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Khatoon Bargah
Mountain/Rock

Khatoon Bargah

 
Khatoon Bargah

Page Type: Mountain/Rock

Location: Tehran, Iran, Asia

Lat/Lon: 36.02210°N / 51.65000°E

Object Title: Khatoon Bargah

Elevation: 12721 ft / 3877 m

 

Page By: nader

Created/Edited: Jul 18, 2005 / Nov 7, 2007

Object ID: 154352

Hits: 4107 

Page Score: 82.48%  - 15 Votes 

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Overview

Click for Introduction to Central Alborz Mountains.

Click for Introduction to Kholeno Massif.

Click for a detailed map of the Central Alborz Mountains.

Click for a detailed map of the Kholeno Massif.










A 40 Km drive out of northeastern Tehran, up the Jajrood River Valley will take you to the village of Garmabdar (2450 m). The peaks to the north of this village form a chain that starts at the 3100 m Yoonza Pass (to the east of the village) and stretch west to join the 4387 m Kholeno the Great Peak at the heart of the Middle Wall of Central Alborz (see the link above). East to west, these peaks include (there are many other high points and sub-peaks in between these peaks):
1) Oshtor 3673 m
2) Khatoon Bargah 3877 m
3) Kharsang Kooh 3930 m
4) North Kharsang Kooh 3806 m
5) Janeston 3962 m
6) Peak 3979 m
7) Varzab 4036 m

The summit of Khatoon Bargah consists of four high points on top of a ridgeline. The 1:50 000 map shows that the eastern three high points have an elevation of 3850 m (contour lines between 3840 and 3860 m) while the western point is 3877 m high. The schematic map (see the link above) actually treats the eastern-most high point as a separate peak and calls it “Darreh Pelk”. I, however, don’t think that this point qualifies as a separate peak so I have decided to lump all four points under the same name. When approached from the Yoonza Pass, Darreh Pelk appears as a prominent peak while the true summit of Khatoon Bargah gets lost among the other high points behind Darreh Pelk.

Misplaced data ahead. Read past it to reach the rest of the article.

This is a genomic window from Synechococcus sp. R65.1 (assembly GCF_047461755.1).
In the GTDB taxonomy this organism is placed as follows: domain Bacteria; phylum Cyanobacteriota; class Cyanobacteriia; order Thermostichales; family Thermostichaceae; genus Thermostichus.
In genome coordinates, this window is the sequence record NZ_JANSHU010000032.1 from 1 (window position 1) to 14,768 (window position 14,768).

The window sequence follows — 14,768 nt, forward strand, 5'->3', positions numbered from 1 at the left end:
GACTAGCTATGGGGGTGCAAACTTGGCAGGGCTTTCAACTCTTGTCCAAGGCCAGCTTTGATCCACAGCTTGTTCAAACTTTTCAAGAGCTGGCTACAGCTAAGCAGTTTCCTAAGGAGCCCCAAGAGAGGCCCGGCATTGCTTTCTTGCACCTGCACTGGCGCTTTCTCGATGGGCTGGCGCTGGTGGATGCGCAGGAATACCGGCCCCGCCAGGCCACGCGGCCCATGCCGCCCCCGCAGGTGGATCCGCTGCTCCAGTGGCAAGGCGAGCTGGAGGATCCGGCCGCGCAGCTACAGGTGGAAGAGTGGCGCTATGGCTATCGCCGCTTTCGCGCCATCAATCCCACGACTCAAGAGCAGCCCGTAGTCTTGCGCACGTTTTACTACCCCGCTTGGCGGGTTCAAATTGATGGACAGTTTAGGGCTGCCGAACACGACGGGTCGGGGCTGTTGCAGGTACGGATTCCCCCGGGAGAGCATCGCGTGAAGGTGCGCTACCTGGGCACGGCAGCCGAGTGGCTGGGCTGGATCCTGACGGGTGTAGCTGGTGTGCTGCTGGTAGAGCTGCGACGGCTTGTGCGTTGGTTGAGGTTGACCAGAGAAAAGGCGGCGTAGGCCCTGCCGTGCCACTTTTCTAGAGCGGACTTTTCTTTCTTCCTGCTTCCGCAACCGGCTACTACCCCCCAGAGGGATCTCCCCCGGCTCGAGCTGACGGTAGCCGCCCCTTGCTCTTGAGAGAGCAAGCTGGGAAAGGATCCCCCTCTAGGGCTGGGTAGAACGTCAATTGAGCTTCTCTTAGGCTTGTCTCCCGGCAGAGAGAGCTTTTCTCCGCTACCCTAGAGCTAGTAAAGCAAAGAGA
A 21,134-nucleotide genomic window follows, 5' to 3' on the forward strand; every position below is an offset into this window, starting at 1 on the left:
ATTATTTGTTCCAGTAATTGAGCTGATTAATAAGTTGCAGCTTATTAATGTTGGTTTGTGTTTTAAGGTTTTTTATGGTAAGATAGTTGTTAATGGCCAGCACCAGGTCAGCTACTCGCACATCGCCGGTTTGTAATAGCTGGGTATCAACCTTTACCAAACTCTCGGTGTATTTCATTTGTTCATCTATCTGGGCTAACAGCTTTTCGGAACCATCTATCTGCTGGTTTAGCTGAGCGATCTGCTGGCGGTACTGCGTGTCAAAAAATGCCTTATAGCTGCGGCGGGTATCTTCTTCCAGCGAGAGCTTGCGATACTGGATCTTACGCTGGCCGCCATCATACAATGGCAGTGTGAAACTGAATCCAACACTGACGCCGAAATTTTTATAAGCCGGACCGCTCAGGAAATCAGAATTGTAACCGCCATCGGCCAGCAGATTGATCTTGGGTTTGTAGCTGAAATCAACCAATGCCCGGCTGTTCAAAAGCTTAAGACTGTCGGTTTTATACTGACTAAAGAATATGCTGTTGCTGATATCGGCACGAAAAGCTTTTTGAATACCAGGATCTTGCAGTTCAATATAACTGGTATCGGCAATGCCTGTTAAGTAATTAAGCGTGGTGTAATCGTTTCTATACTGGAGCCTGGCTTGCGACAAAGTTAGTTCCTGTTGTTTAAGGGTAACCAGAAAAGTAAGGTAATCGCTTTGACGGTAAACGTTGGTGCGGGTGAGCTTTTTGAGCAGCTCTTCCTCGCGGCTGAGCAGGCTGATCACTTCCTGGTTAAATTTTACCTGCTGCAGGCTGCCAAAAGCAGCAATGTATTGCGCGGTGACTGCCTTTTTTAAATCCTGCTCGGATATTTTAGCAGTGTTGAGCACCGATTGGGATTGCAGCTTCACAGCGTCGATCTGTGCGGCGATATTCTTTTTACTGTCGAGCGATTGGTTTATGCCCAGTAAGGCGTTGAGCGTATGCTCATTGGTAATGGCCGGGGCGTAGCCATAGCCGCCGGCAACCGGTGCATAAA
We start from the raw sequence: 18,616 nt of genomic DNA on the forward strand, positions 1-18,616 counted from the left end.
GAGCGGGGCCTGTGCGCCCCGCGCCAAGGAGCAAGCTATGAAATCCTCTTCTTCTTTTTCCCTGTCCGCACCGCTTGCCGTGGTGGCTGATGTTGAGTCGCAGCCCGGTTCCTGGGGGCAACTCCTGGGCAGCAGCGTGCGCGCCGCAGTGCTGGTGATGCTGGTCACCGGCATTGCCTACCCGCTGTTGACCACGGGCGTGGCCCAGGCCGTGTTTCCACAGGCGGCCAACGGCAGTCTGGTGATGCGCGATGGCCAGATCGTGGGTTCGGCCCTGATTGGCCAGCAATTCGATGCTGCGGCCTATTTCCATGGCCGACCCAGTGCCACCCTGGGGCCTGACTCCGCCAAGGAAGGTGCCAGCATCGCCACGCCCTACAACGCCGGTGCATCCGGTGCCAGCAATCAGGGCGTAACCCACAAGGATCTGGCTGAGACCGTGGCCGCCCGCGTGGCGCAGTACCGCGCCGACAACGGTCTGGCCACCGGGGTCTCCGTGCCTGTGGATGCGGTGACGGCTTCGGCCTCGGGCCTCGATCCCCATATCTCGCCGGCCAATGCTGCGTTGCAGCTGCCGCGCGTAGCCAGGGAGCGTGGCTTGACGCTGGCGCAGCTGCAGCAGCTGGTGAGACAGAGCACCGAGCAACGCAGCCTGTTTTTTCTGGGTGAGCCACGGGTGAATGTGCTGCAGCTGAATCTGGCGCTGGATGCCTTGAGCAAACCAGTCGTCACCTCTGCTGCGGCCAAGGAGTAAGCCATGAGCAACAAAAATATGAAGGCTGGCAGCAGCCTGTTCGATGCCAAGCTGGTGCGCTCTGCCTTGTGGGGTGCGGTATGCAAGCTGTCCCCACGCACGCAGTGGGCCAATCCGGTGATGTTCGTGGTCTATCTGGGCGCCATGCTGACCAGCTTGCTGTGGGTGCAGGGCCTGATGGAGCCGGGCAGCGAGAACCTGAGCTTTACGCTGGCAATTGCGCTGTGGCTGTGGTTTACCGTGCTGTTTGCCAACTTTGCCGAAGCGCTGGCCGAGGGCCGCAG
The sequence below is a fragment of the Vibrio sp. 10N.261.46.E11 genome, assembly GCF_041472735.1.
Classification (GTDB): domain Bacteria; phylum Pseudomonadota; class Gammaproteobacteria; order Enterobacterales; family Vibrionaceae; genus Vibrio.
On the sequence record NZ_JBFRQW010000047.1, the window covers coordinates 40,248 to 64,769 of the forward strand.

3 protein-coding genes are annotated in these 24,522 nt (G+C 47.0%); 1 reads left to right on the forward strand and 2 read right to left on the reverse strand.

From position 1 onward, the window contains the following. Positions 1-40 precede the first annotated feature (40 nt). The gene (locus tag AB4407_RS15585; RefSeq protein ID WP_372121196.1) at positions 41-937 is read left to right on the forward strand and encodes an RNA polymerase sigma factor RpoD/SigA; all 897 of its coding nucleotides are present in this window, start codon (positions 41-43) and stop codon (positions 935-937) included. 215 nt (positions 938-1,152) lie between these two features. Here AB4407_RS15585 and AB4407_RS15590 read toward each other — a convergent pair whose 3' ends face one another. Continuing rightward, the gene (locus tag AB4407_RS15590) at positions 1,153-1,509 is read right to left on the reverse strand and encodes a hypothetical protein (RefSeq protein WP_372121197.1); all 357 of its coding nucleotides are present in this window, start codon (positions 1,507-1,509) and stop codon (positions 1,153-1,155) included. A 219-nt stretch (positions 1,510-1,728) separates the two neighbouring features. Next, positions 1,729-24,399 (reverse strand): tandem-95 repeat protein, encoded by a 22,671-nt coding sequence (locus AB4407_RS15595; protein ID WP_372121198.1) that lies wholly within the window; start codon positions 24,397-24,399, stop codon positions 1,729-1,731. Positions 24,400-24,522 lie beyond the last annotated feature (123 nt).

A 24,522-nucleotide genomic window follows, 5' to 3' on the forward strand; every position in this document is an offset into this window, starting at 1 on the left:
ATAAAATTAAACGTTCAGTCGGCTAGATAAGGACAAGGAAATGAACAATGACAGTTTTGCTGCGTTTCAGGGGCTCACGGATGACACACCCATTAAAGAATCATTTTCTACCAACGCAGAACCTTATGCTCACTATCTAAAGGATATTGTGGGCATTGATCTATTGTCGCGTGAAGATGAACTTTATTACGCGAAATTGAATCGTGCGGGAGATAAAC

Theoretically, Khatoon Bargah can be climbed via its southern slopes above the Garmabdar Village but this seems to involve long slippery/scree/rocky slopes. A better option is to drive to the Yoonza Pass and follow the top of the ridgeline past the Oshtor Peak (and many other high points) to the summit of Khatoon Bargah. The area east of the Garmabdar Village (including Yoonza Pass), however, falls into the Lar River Protected Zone. Entering this zone requires a permit. (See Red Tape below).

From the summit of Khatoon Bargah, you can look west to see Kholeno the Great and the many other 4000 m plus peaks around it. The impressive wall of Kharsang Kooh #2 will be directly in front of you. To the east, the 5671 m Mt. Damavand rises far above the rest of the other peaks. To the south and southeast, you will find many 3500 m plus peaks including the 3964 m Mt. Tochal. The city of Tehran sits beyond this mountain. To the north, steep slopes drop down to the bottom of the Lar River Valley and then rise just as steeply to form another long east-west running chain of peaks with elevations between 3500-4000 m.

Getting There


From northeastern Tehran, take the Babai expressway east and then take the Lashgarak expressway north up to Ghoochak Pass (1950 m). Follow the road north down the many switchbacks to the bottom of the Jajrood River Valley (1700 m). Drive 20 Km north to the main square in the village of Fasham (1950 m). Left (west) will take you to the ski resorts of Shemshak and Dizin. Turn right (east) and drive 15 km till the end of the pavement in the village of Garmabdar (2450 m).

If you have obtained permission (See Red Tape below), you can drive past the gate up the dirt road (passable by most/any car) to the Yoonza Pass (3100 m).

Red Tape

Khatoon Bargah Peak and the village of Garmabdar fall outside of the Lar Protected Zone and will not require any permits. The area east of Garmabdar Village, including Yoonza Pass however, do fall into this zone. Our permit was obtained by my guide and I neglected to ask him where he got it from. Any guide should be able to get this for you. It seems to me that the purpose of the protected zone is to discourage illegal hunting and to restrict access to the scores of the residents of Tehran that flood these mountains on the weekends. Hikers, bikers etc should have no problem obtaining a permit.

When To Climb

Easiest in summer. The road to Yoonza Pass is closed in winter.

Camping

Anywhere.

Mountain Conditions

In summer, the weather is generally clear. Isolated thunderstorms (sleet/snow at higher elevations) do occur

Miscellaneous Info

If you are not familiar with these mountains, you will benefit from the presence of a guide. I used Araz Adventure Tours and was very satisfied with their services.

Images